PETALING JAYA: Heroes abound in difficult times and most of the time, they are just ordinary people.
This is evident when the country and the world face unprecedented challenges as a result of the Covid-19 pandemic.
On March 18, the government made an extremely difficult decision to enforce the movement control order (MCO) to break the chain of infection.
Due to these restrictions nationwide, efforts to carry out effective social work throughout society were hampered.
But several past winners of Star Golden Hearts Award (SGHA) stepped up and continued to serve marginalised communities in rural areas.
To reduce their reliance on dwindling donations, SGHA 2019 winner Hopes Malaysia took it upon itself to champion the importance of creating livelihood opportunities by helping rural farmers sell produce directly to customers in Kota Kinabalu.
“We saw a drastic drop in Kota Belud farmers’ income during the MCO.
“To address this, we have been working tirelessly to help farmers advertise and sell their produce, which comprise mainly vegetables and fruits, through our social enterprise platform Tamu Kita on Facebook.
“Our most recent delivery of about 400kg of fresh produce raised over RM1,300 for the farmers, ” said Hopes Malaysia co-founder and executive director June Wong.
Through Tamu Kita, the Sabah-based organisation has not only provided a source of income to rural farmers, but helps to reduce food waste.
Before this, rural farmers would discard all excess produce due to the lack of affordable transportation options to the cities.
Having a lean team also helped the crew of three to reduce operating expenses.
“To ensure better payout to the farmers, we manage everything from marketing on social media to collecting local produce from the villages and delivering them directly to customers, ” said Wong.
Due to the MCO, Petaling Jaya-based Suka Society had no direct access to its beneficiaries – about 150 Orang Asli children aged between four and six – in its pre-schools located in remote spots in Perak, Kelantan and Pahang.
Despite the lack of Internet services in rural villages, a system was put in place to ensure that the children in these remote locations get to continue their learning process.
Every Thursday, Orang Asli teachers would meet parents to pass them homework for their children for the following week.
The completed worksheets from the previous week are then collected for grading.
“Through this method, we are empowering Orang Asli parents to teach, guide and assist their children with daily lessons.
“For parents who are illiterate, teachers will visit their houses to provide guidance.
“So far, teachers shared that the children are delighted to do their homework and hope to go back to school soon, ” said Suka Society project coordinator Zaliha Titoi.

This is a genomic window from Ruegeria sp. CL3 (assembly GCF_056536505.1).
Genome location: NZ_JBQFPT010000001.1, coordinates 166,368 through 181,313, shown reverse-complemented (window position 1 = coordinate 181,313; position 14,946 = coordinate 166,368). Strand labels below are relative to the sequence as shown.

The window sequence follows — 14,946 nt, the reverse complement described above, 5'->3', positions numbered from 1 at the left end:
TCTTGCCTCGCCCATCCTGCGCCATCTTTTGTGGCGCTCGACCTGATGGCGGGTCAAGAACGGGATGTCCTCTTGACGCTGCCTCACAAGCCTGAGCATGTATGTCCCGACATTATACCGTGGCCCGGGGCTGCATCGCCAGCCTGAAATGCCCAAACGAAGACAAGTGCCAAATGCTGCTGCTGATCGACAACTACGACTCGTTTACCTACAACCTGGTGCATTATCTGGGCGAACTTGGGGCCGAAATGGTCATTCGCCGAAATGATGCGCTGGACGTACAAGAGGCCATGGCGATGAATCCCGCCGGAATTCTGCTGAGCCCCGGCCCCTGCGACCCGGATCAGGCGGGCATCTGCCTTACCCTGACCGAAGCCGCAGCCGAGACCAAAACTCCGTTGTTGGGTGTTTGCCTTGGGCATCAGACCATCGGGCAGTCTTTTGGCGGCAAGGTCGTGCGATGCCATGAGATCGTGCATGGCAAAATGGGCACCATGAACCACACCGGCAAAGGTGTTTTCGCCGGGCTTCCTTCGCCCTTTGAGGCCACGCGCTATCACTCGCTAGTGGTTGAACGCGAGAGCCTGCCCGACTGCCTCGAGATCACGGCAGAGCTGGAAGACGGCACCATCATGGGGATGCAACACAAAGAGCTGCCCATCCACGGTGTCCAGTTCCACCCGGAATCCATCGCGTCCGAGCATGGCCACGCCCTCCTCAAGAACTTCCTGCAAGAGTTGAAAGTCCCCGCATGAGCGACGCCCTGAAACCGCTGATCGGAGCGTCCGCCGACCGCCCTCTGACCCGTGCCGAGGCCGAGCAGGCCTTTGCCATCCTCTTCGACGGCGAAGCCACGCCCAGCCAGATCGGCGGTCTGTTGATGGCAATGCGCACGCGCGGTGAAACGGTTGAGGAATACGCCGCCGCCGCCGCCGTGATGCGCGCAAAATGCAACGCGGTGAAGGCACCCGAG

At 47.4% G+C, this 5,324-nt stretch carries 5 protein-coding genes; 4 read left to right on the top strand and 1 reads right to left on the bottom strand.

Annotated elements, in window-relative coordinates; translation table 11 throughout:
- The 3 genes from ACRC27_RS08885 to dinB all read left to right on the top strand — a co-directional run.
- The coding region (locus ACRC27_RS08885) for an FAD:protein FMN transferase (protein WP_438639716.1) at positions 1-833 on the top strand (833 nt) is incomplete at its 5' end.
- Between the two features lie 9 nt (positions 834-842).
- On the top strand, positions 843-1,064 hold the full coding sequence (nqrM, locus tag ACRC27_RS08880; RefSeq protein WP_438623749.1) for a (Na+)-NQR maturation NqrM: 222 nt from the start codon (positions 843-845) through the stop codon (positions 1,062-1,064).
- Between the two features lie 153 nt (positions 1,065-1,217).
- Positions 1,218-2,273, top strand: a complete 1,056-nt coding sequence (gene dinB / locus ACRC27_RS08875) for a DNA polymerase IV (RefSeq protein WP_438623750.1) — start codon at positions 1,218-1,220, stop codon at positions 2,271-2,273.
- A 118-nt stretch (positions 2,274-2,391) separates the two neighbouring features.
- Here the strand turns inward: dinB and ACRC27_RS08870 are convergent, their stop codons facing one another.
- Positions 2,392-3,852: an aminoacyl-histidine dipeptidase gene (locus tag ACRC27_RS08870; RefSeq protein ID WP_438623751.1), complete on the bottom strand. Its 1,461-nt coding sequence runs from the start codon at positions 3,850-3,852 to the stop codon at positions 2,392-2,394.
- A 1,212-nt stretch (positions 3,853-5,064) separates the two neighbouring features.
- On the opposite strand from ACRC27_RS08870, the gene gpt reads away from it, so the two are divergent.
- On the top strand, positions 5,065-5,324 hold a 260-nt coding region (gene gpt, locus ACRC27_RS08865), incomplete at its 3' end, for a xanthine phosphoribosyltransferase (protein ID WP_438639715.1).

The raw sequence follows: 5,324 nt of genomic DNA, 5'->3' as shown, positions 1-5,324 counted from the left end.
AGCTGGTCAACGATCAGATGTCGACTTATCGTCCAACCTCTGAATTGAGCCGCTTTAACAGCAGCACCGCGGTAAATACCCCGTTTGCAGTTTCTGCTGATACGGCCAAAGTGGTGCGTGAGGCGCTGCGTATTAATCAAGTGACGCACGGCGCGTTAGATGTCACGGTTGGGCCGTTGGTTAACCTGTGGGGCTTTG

Funding for the Orang Asli pre-schools is obtained through various corporate and individual sponsors, who adopt a pupil or an entire pre-school.
The SGHA 2018 winner also sent food and essential items to more than 300 refugee families during the MCO period, made possible with donations from the public.
“As much as all of us are affected by the pandemic, we need to remember that those who are vulnerable and marginalised go through a tougher experience.
“For example, urban children might have access to online lessons.
“However, for rural communities, it is not only difficult to get an Internet connection, but some even have limited access to electricity, ” said Suka Society executive director Anderson Selvasegaram.
“We are encouraged by how Malaysians rose up to help those in need but as our lives slowly return to normalcy, we must not forget that the everyday struggles of those who are marginalised remain.
“We hope the Malaysian community will continue to serve those who are vulnerable.”
SGHA 2016 winner Viva Starfish founders Jerryson Abraham Doss and Edna Sung Burongoh have long worked to help rural communities through efforts such as providing clean drinking water to Orang Asli villages and supporting educational opportunities for estate children.
However, when the MCO was imposed, the founders admitted that they initially had to stop all activities as they did not know how to respond.
As corporate social responsibility efforts were reduced, Abraham and Burongoh had to dip into their personal savings to fund their outreach work.
“We just did not have enough resources to reach out.
“I remember wanting to stay in bed and hide under the blanket because there were hundreds of messages and voice mails pleading for help, ” recalled Abraham.
Against what seemed insurmountable, they decided to fall back on the organisation’s core, which was “helping one person at a time”.
The team eventually started by reaching out to marginalised communities in Puchong, where they are based.
“At that point, our activities mainly consisted of distributing food, essential items and personal protective equipment to marginalised communities through our community representatives.
“There was a case of a single mother with five children, who had not eaten for three days.
“We were able to help them and that made it all worthwhile.
“As a layman, we just need to play our part and help one person at a time.
“The support we need will find its way to us because where there is hope for the future, there is power in the present, ” said Abraham.
With the unemployment rate on the rise, Viva Starfish aims to help marginalised communities in the areas of livelihood and employment in moving forward.
Launched in 2015, SGHA is an annual award by The Star and Yayasan Gamuda to celebrate and appreciate Malaysia’s unsung heroes.
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